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Phil Foy in Army Uniform, 1945

"I just couldn't get [to work at Bell] early enough in the morning.  I enjoyed every minute of it, for the 42 years I put in here.  I was always in pure research.  later on I got to be in device feasibility, so I saw all the different devices come along; worked on a lot of the first models; built a lot of the first models.  Never a dull moment." -- Phil Foy, interview for "Transistorized!"


Phil Foy

Phil Foy built the first working model of a field-effect transistor. He didn't have a science Ph.D. like many of the people who worked in Shockley's lab -- he was hired as a technician. It was his job to take the ideas of the scientists and build them into something that worked.  He played a supporting role in many of the inventions that came out of the lab. 

For the field-effect transistor, William Shockley sat down with Foy and made a small wooden obstacle course.  He rolled ball bearings through it, showing Foy the way that electrons would have to travel across the transistor.   Foy says this ability to describe complex things in simple terms was typical of Shockley: "He gave me enough information in my head that I could go ahead and build the model."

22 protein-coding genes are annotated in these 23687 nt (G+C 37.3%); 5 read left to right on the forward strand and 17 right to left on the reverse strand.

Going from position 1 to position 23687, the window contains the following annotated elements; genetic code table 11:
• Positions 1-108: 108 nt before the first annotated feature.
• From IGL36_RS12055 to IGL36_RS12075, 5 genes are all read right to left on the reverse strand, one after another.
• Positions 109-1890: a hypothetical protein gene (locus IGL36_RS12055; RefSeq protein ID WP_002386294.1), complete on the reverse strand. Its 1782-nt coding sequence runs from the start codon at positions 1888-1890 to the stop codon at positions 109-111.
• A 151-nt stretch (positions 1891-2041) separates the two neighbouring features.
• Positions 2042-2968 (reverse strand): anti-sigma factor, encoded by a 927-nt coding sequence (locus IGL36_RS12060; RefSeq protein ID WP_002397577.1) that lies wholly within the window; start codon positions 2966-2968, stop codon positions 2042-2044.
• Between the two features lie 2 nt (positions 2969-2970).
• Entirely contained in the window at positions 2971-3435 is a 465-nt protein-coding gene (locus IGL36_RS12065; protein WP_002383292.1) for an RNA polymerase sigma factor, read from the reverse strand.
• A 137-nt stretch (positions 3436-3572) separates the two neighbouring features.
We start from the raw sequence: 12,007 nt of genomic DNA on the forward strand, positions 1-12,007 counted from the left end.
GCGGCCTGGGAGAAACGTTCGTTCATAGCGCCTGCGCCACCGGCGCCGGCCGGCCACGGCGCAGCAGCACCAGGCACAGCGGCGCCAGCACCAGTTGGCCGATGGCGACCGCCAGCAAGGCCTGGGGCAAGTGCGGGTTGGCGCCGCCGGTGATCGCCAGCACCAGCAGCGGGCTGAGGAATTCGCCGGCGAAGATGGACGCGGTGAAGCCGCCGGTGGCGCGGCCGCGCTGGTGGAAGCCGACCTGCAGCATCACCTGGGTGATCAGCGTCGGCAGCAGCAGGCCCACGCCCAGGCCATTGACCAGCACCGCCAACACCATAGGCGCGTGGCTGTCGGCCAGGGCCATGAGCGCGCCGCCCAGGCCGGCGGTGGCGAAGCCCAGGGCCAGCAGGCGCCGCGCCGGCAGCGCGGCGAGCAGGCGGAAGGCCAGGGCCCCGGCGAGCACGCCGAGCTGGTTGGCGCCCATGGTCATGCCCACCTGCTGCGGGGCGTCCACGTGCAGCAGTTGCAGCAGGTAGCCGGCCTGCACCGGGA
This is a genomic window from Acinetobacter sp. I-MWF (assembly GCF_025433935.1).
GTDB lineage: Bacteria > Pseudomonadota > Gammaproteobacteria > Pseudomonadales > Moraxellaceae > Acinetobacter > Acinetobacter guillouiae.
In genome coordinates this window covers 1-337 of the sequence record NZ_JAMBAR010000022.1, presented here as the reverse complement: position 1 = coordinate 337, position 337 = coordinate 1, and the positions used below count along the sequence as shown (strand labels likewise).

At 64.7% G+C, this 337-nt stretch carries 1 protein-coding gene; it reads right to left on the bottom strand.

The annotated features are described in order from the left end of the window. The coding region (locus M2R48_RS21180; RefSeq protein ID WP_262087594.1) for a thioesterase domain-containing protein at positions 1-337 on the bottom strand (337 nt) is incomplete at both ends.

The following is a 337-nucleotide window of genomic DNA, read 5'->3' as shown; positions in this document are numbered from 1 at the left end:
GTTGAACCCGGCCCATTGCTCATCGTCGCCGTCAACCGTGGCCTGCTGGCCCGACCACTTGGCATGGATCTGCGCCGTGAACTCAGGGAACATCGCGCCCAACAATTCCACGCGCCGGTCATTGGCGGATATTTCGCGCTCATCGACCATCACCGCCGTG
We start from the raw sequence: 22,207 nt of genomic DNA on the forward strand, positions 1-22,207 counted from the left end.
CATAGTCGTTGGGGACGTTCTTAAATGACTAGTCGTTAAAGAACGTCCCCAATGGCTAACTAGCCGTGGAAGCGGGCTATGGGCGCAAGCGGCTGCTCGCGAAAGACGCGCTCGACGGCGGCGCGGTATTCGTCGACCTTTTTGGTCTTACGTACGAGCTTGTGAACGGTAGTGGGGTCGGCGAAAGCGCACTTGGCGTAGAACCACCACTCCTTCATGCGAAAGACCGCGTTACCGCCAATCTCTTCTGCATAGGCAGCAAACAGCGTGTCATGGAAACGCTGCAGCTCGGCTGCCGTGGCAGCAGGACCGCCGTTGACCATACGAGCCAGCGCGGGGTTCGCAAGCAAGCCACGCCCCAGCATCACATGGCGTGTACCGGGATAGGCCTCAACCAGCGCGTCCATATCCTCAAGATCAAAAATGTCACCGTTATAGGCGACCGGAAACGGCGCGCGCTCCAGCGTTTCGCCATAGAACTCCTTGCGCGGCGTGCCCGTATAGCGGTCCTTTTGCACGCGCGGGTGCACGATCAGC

Foy  began working at Bell Labs in 1941, but left to be a fighter pilot in World War II.  When he came back to Bell in 1945, he was put straight into Shockley's lab before the lab had even really come together. Neither Brattain nor Bardeen worked there yet.  Foy was assigned to work under chemist Gerald Pearson to grow his crystal samples.  

Foy was in the room on the day that Walter Brattain first got amplification out of a semiconductor.  He says that the Brattain ran off to get Bardeen, but that everyone stayed relatively calm.  "They didn't jump up and down and say, 'Well, we just revolutionized the world,'" says Foy.  "They didn't display any great excitement, because they didn't know yet where this was going to go."

While Foy continued in Shockley's lab for years and years, he says he only found out later that the inventors of the transistors had difficulties with each other.  Whatever their differences were, all three men kept it to themselves.  

-- Phil Foy, interview for "Transistorized!"




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